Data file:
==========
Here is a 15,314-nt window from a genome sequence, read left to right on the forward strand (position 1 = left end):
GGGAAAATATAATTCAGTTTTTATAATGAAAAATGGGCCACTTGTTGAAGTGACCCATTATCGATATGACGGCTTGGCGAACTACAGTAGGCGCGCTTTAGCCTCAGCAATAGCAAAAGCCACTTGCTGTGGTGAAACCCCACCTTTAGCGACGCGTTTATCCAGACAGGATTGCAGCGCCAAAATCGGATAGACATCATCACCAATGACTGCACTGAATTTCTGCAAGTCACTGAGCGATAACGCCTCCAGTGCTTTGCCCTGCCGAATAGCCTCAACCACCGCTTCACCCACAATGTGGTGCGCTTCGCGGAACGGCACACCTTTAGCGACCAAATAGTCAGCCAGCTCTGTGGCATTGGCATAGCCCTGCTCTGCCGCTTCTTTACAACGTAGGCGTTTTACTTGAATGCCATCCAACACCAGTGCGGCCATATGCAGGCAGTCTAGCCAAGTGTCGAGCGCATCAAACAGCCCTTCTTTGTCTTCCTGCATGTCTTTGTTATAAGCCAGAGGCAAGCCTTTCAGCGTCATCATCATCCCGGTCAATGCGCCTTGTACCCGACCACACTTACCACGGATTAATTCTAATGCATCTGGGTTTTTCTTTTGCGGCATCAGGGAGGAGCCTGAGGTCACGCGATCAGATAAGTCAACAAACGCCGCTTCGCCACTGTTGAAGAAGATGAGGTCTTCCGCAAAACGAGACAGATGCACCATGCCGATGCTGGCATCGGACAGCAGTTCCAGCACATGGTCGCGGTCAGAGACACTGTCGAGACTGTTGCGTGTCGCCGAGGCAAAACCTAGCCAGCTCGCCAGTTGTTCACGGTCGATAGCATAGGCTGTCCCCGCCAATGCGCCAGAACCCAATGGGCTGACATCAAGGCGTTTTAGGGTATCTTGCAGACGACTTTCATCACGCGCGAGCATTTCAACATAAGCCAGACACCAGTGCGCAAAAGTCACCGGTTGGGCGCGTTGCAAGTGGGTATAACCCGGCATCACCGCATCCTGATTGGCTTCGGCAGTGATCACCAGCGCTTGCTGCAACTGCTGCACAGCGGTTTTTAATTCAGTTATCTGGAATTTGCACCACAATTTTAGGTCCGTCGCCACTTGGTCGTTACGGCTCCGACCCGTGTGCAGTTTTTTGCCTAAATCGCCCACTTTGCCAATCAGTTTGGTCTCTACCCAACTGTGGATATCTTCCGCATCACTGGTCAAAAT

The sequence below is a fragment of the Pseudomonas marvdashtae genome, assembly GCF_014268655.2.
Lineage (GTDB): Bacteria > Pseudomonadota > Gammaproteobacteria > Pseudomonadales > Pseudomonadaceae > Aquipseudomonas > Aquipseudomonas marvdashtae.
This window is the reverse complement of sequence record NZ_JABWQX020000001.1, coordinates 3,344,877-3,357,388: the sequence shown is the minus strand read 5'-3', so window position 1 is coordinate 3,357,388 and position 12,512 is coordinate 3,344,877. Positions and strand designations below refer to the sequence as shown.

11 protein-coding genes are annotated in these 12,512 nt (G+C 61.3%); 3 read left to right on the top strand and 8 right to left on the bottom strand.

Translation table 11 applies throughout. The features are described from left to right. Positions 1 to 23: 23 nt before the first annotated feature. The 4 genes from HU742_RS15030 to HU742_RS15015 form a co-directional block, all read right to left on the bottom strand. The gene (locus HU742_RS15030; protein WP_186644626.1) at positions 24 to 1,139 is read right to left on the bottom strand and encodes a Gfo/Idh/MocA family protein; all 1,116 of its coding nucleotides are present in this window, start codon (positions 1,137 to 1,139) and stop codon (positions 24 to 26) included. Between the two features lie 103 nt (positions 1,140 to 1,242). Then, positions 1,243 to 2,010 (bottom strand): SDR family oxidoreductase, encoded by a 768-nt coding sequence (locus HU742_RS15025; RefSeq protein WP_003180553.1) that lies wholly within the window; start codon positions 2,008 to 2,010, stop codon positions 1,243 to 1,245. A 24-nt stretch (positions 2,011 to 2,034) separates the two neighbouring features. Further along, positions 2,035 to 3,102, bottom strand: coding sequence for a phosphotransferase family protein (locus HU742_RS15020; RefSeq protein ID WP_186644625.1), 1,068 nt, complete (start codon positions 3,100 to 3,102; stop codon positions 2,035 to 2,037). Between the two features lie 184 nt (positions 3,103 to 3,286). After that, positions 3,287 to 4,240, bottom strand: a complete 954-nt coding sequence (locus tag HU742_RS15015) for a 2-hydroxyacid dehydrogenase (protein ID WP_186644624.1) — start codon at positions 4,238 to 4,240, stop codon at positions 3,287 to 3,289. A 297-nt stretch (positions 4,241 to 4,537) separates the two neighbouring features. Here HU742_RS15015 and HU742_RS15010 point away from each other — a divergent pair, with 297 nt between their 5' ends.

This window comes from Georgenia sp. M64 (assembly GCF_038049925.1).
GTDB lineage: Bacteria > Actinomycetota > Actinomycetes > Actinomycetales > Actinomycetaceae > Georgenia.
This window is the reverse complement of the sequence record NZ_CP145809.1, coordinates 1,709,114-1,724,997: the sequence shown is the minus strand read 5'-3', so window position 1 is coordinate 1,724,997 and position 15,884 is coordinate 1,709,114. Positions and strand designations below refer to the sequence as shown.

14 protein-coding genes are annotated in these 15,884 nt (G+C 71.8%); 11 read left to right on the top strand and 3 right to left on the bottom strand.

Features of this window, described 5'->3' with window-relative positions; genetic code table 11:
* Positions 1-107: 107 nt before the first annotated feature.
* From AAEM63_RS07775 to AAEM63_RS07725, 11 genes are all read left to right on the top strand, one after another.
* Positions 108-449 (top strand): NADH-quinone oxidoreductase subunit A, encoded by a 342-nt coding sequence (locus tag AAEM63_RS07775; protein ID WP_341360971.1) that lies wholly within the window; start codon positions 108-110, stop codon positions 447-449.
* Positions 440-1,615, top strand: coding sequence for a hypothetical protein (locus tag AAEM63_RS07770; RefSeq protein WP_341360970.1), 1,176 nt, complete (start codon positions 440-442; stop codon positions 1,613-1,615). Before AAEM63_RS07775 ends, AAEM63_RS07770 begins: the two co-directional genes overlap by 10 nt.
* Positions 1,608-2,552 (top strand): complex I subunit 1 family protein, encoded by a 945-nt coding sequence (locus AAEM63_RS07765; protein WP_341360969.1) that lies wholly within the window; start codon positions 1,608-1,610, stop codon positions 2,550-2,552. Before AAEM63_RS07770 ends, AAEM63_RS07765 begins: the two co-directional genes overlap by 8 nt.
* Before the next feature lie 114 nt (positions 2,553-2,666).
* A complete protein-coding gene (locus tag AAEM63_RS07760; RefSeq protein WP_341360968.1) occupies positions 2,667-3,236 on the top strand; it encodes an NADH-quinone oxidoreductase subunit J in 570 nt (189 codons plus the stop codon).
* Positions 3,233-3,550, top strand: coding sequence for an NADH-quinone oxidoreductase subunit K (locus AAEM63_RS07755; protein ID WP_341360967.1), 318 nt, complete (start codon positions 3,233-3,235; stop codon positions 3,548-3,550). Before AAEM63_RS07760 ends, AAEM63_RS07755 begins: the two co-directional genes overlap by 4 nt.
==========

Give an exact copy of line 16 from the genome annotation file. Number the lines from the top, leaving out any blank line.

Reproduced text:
* Positions 440-1,615, top strand: coding sequence for a hypothetical protein (locus tag AAEM63_RS07770; RefSeq protein WP_341360970.1), 1,176 nt, complete (start codon positions 440-442; stop codon positions 1,613-1,615). Before AAEM63_RS07775 ends, AAEM63_RS07770 begins: the two co-directional genes overlap by 10 nt.